Significant Enhancements to the Employee Retention Tax Credit (ERTC): Maximizing the ERTC in 2020 and 2021

This article was originally posted on December 15, 2020 under the title Facing a New Round of Dining Shutdowns? It’s Not Too Late to Take Advantage of the Employee Retention Credit. It has been updated to reflect changes to the ERTC contained in the Consolidated Appropriations Act, 2021 which was signed into law on December 27, 2020. Throughout this article, the Consolidated Appropriations Act, 2021 will be referred to as the “Relief Act” or “Act”. 
 
The restaurant industry was one of the earliest casualties of the coronavirus pandemic, with many states and cities imposing mandatory shutdowns as early as March of 2020. Shutdowns were often replaced with social distancing restrictions such as patio dining only and/or 50% occupancy limits. The recent surge in the coronavirus pandemic continues to wreak havoc on the restaurant industry. More and more states and localities are again imposing mandatory shutdowns of restaurant dining spaces, throwing salt in the wounds of an industry already facing substantial economic hardship and creating another obstacle to their ability to rebound.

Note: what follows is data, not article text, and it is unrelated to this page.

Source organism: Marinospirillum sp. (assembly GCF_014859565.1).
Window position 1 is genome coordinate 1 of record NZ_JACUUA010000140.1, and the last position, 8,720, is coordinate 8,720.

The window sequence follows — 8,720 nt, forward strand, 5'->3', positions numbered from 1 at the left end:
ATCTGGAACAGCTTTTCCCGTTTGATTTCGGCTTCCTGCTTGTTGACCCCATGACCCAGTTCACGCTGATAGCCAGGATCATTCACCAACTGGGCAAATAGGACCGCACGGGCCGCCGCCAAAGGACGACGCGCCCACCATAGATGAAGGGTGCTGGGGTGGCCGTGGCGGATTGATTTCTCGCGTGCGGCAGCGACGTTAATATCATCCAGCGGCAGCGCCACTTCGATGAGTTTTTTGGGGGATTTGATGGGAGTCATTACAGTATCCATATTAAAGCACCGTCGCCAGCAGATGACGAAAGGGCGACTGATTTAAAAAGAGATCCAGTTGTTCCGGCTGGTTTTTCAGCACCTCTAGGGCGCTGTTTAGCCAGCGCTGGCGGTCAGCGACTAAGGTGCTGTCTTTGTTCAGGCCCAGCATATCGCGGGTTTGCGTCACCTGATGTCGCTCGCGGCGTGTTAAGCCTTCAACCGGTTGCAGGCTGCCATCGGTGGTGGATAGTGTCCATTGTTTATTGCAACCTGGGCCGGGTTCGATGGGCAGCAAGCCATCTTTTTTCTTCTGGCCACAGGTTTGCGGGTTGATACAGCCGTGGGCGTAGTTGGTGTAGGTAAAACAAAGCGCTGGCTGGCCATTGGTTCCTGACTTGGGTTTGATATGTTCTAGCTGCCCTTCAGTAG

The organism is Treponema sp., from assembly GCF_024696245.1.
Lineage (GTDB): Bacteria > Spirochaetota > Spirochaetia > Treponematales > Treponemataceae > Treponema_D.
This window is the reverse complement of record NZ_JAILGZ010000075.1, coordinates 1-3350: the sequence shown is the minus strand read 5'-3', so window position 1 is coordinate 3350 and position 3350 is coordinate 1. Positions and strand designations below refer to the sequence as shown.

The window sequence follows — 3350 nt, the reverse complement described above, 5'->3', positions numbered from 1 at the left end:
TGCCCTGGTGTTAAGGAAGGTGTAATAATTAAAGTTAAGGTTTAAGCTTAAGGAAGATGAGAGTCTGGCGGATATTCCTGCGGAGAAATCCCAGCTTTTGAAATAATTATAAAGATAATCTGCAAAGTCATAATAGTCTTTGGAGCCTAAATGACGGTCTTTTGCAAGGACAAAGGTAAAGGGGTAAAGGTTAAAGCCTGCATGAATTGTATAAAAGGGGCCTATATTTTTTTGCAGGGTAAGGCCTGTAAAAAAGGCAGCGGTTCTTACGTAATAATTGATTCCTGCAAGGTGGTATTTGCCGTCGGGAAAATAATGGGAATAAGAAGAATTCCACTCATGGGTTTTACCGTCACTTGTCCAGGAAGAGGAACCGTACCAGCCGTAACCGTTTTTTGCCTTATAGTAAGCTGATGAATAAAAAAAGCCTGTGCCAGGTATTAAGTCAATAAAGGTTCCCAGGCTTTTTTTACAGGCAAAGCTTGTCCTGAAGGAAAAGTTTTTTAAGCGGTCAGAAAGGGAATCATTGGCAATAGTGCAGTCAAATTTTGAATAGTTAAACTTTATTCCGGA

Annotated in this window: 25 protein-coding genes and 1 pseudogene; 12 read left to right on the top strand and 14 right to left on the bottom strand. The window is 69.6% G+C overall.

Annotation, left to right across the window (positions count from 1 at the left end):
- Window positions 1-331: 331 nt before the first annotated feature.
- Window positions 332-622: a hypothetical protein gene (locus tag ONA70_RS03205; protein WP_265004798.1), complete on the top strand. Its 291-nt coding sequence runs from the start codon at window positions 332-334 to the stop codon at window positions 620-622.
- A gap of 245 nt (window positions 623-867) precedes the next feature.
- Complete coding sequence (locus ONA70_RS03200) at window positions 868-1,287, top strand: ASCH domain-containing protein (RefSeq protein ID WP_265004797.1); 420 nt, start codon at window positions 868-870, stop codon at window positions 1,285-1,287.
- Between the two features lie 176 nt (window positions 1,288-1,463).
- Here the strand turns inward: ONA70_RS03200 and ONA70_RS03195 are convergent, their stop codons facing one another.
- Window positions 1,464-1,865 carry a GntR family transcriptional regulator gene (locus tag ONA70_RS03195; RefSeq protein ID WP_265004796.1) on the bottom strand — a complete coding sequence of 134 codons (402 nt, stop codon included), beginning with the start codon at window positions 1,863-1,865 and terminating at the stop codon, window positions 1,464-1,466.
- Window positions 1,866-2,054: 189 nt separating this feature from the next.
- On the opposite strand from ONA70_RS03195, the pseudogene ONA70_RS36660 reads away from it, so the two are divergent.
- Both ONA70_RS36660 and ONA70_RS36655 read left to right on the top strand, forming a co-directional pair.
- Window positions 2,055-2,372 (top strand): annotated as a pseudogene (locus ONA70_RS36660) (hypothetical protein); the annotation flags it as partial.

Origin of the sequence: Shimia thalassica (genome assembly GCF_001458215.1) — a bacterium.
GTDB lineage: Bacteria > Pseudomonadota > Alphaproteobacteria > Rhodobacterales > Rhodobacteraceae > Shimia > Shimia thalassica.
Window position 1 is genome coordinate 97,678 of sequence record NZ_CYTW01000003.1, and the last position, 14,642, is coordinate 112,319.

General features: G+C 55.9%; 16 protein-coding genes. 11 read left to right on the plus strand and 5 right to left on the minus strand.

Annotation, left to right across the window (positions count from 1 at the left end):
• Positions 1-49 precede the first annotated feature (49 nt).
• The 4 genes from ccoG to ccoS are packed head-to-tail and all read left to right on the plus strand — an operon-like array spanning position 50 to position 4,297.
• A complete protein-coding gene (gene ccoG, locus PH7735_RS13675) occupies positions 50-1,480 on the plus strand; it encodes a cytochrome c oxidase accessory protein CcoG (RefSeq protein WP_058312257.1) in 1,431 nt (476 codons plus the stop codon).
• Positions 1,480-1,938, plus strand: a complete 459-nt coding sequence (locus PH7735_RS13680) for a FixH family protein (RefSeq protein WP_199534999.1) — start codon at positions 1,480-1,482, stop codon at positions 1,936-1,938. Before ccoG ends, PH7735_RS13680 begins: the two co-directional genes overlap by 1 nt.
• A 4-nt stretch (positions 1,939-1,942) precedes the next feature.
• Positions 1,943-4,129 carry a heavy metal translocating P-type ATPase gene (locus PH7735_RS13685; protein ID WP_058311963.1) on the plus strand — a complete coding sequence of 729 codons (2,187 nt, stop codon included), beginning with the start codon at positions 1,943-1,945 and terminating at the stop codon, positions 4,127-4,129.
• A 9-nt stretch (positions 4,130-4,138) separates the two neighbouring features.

The Coronavirus Aid, Relief, and Economic Security (CARES) Act provides a variety of economic relief measures applicable to the restaurant industry, including the Paycheck Protection Program (PPP) and the Employee Retention Tax Credit (ERTC). Under the CARES Act, businesses could take advantage of either the PPP or the ERTC, but not both. In welcome news for restaurants, the Relief Act retroactively eliminates this limitation and extends and enhances the ERTC through the first two quarters of 2021. 
 
The ERTC is one of the most beneficial provisions in the new law relevant to restaurants. If you did not consider the ERTC in 2020 (or were not eligible to consider the ERTC because you took a PPP loan), the retroactive ability to benefit from both PPP loans and the ERTC is a powerful reason to consider the ERTC for 2020.  Looking ahead to 2021, the enhanced amount of the credit for wages paid during the first two quarters of 2021 provides yet another strong reason to consider the ERTC.
 
Quick Bites:
 
What is it? The ERTC is a fully refundable payroll tax credit designed to encourage businesses to retain and compensate employees during periods in which businesses are not fully operational.